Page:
That's a heck of an editor! Let's talk about your family a bit. When your daughters were growing up, each one ended up with a dog of her own. The way you got the dogs and the kind of dogs they were mirrored each girl's taste and circumstances. Can you talk about that?
Sophie and Meg photo credit: Emily Trout
To understand the reason behind each dog I need to clarify that my youngest daughter, Emily, was diagnosed with the incurable genetic disease, Cystic Fibrosis, when she was two years old. This will change any parent's perspective on life and has you questioning everything. To some extent, Whitney, my older daughter by seven years, got a little lost, even forgotten, in the struggle to come to terms with our new future. This would not do, and so my wife and I set about guaranteeing Whitney would always have a chance to confide, share and vent, with a creature who would become her sounding board and best friend -- Sophie, a Jack Russell terrier. It wasn't until Emily was older and lying in a bed in Children's Hospital, Boston, that she made a very specific request for a canine companion of her own -- "Daddy, do you think you could buy me a yellow Labrador?" Let's be clear, there is no reneging on the promises made to a child in a hospital bed. It cannot be done. And that's how Meg joined our family!
Buster and Doris taught you a priceless lesson about how to live with chronic illness. Can you share that episode with us, Nick?
Buster was an American bulldog, owned by a homeless woman, Doris. Doris was a smoker, lived in a beat up VW Bug, and one night she fell asleep while smoking. She escaped unscathed while Buster sustained second and third degree burns over about 30 per cent of his body. Buster became my patient. At the time I was fund raising for the Cystic Fibrosis Foundation. There I was trawling for a few dollars here and there, a father who would do anything for his sick child and when the local newspaper ran the story of Buster and Doris, thousands of dollar were donated to the dog's recovery fund overnight. I wasn't in a good place, it felt like a slap in the face for everything I was trying to do for my daughter. Fortunately, Doris and Buster changed my perspective. When I saw this dog melting in the arms of this homeless woman, everything changed. Since when did helping sick animals and restoring happiness to their lives make me unfaithful to my daughter? Here was a woman with nothing else to offer this dog but herself. She had distilled their bond down to its bare minimum and what was left was joy and a future that opened up all kinds of possibilities so long as they had each other. Wasn't this precisely what I owed my daughter?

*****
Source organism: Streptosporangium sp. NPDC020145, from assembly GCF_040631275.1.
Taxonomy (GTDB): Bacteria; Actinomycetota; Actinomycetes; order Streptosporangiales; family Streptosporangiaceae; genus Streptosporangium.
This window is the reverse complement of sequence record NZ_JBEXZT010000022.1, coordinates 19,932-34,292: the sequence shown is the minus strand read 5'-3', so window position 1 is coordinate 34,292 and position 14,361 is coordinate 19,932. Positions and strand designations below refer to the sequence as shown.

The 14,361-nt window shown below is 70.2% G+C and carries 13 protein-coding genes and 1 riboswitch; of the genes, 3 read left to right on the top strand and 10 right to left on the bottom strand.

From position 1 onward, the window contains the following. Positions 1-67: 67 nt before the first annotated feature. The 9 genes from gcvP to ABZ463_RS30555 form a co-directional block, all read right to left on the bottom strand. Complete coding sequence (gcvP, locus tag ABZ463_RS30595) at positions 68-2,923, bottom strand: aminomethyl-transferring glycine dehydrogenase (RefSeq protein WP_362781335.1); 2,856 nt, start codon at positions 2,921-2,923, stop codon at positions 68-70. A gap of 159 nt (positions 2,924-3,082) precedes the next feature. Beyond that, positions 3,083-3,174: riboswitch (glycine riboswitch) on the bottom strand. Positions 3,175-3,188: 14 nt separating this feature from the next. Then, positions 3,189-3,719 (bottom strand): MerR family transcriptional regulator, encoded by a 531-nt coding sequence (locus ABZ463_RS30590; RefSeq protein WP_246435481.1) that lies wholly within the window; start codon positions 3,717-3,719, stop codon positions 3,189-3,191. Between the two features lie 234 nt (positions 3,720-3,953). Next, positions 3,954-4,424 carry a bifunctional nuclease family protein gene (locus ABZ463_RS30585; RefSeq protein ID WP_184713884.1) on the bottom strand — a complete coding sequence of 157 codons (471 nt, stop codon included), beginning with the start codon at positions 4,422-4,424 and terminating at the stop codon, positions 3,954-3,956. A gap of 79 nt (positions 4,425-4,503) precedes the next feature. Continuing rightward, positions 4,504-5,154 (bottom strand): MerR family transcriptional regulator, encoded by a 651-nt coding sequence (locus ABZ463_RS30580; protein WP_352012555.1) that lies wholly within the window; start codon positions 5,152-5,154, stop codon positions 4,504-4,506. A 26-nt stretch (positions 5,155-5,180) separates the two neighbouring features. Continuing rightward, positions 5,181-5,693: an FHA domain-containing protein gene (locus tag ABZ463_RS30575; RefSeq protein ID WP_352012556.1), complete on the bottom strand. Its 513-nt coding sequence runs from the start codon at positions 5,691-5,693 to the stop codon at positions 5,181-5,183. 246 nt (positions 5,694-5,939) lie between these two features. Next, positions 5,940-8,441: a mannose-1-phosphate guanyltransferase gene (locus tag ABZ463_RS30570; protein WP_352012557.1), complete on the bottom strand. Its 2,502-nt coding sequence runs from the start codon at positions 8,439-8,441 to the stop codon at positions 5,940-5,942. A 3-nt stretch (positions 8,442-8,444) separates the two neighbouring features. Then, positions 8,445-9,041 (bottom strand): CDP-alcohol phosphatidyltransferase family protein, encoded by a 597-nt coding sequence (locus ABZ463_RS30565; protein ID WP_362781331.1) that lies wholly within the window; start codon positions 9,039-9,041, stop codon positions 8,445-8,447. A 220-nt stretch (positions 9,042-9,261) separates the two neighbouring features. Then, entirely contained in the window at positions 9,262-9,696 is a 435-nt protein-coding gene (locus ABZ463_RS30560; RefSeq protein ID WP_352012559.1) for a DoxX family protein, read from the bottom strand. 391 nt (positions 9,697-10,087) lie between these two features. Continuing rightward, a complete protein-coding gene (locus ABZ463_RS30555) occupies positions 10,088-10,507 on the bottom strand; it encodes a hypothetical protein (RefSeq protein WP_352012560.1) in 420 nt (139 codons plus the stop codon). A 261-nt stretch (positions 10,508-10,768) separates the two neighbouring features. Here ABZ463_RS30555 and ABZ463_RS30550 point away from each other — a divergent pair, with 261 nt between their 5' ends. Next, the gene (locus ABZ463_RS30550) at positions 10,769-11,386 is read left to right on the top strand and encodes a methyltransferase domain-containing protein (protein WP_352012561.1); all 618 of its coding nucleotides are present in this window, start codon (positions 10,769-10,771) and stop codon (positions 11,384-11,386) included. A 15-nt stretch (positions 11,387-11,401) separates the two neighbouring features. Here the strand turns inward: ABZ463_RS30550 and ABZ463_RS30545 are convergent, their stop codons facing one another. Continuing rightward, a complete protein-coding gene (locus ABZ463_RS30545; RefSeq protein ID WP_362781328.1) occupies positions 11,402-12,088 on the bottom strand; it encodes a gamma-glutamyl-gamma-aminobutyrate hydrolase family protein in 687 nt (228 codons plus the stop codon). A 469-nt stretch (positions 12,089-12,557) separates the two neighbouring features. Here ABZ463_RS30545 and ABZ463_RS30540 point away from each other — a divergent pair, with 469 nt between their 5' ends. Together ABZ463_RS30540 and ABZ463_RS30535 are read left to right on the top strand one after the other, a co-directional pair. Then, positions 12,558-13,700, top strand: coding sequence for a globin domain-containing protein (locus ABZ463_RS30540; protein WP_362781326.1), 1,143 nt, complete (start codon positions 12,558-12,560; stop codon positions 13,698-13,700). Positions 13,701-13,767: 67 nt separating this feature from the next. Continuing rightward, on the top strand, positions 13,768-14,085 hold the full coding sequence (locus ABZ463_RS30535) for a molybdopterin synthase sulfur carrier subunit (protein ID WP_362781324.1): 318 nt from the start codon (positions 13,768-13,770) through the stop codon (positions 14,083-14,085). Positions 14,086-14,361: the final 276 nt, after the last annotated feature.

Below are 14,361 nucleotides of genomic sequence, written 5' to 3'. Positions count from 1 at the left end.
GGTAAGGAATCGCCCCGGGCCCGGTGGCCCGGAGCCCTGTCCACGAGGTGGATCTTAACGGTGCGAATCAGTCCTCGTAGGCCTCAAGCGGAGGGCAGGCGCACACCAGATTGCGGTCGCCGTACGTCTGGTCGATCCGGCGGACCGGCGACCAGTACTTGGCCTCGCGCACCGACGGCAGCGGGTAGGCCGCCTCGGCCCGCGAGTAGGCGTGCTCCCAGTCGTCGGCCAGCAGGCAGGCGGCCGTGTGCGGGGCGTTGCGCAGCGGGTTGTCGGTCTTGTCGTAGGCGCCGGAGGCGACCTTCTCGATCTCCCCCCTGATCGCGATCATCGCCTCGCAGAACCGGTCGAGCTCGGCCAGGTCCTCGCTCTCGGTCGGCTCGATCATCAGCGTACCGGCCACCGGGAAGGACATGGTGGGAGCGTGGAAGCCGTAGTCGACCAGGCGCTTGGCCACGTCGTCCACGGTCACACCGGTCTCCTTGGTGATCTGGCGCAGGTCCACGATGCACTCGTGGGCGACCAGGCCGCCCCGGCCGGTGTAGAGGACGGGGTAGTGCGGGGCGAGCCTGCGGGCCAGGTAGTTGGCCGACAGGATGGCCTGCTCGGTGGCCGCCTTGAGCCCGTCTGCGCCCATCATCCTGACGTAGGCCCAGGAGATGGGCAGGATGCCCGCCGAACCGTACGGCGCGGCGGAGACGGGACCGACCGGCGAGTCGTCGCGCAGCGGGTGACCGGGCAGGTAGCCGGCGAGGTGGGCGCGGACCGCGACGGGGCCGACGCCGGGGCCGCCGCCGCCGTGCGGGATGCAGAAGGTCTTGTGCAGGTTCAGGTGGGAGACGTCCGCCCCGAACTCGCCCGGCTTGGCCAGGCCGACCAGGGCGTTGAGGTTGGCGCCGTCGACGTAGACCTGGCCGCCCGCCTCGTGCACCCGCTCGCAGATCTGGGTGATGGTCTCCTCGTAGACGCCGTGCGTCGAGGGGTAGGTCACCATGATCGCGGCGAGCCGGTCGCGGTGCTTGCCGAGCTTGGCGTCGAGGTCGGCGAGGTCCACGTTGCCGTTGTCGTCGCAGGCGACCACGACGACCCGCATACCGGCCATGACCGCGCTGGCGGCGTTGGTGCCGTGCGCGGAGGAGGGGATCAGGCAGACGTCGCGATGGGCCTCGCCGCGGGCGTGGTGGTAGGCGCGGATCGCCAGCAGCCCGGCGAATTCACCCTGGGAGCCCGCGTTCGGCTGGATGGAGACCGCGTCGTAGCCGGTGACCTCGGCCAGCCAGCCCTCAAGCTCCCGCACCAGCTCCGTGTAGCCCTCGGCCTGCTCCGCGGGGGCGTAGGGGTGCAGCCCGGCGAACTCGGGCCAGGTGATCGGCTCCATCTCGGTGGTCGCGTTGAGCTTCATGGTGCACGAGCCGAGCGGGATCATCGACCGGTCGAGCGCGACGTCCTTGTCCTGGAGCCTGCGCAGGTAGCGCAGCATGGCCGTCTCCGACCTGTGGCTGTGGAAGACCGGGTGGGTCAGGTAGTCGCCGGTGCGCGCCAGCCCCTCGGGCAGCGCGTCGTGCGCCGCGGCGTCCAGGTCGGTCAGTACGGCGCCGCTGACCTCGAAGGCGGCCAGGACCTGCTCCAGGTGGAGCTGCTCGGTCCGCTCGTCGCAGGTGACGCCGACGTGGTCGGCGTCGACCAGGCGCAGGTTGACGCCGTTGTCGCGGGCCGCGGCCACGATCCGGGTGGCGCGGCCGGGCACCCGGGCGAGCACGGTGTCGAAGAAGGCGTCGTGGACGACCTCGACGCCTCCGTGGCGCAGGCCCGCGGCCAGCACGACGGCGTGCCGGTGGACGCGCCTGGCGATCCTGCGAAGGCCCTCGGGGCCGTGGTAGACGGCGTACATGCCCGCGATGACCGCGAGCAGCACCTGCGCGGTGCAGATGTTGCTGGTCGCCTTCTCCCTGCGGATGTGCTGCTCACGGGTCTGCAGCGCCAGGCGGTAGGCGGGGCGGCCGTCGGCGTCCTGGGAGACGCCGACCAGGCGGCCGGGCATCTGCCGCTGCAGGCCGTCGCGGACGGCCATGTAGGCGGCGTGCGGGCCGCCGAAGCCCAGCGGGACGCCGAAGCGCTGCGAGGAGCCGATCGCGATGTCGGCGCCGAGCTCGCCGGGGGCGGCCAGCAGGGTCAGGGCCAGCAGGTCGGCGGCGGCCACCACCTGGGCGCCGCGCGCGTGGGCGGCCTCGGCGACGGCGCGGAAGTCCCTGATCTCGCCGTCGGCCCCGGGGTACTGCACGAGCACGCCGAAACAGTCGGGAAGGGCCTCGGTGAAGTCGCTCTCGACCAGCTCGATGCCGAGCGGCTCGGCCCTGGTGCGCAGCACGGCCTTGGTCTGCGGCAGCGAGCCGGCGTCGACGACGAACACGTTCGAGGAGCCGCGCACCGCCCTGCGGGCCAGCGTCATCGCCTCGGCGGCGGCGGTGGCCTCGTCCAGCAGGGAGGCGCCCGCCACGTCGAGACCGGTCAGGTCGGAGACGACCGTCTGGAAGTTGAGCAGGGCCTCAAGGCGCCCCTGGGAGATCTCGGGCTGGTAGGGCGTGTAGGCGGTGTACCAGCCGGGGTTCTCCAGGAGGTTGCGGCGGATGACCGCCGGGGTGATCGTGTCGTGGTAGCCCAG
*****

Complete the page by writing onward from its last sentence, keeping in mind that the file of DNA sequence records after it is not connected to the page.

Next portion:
There's a lesson in there for all of us, I think. May I ask how Emily is doing?
She's doing well, thank you. Heading off to college later this year. An interesting transition for all us.
I'm so glad to hear that. And yes, empty nests are a mixed bag. You wrote this book and dedicated it to your parents and your sister. What did they think of it? Do they see themselves as you portrayed them? Do they see it as the gift of love that it is?
I was worried about how my mum, dad and sister, Fiona, might feel about this book. All I can say is they unanimously agree that Ever By My Side is the best of the three I have written, but they are totally biased! My mother is yet to forgive me for derogatory comments about her British culinary skills! I was most anxious about how my father would react since there's a good deal about our relationship and what binds the two of us. On this score I can say he loved it.
What a relief! Anything you'd like to talk about that we haven't touched on yet?
I've been criticized in the past for not writing enough about cats. Ever By My Side features several chapters on the first feline love of my life, Reginald C. Cat. I hope cat lovers will appreciate that I too share their enthusiasm. I hope all readers will appreciate that you don't have to own a pet to enjoy this book, an interest in discovering the joy in every facet of life will do just fine.
Thanks so much for talking with me. I've enjoyed it.
Many thanks for the interview.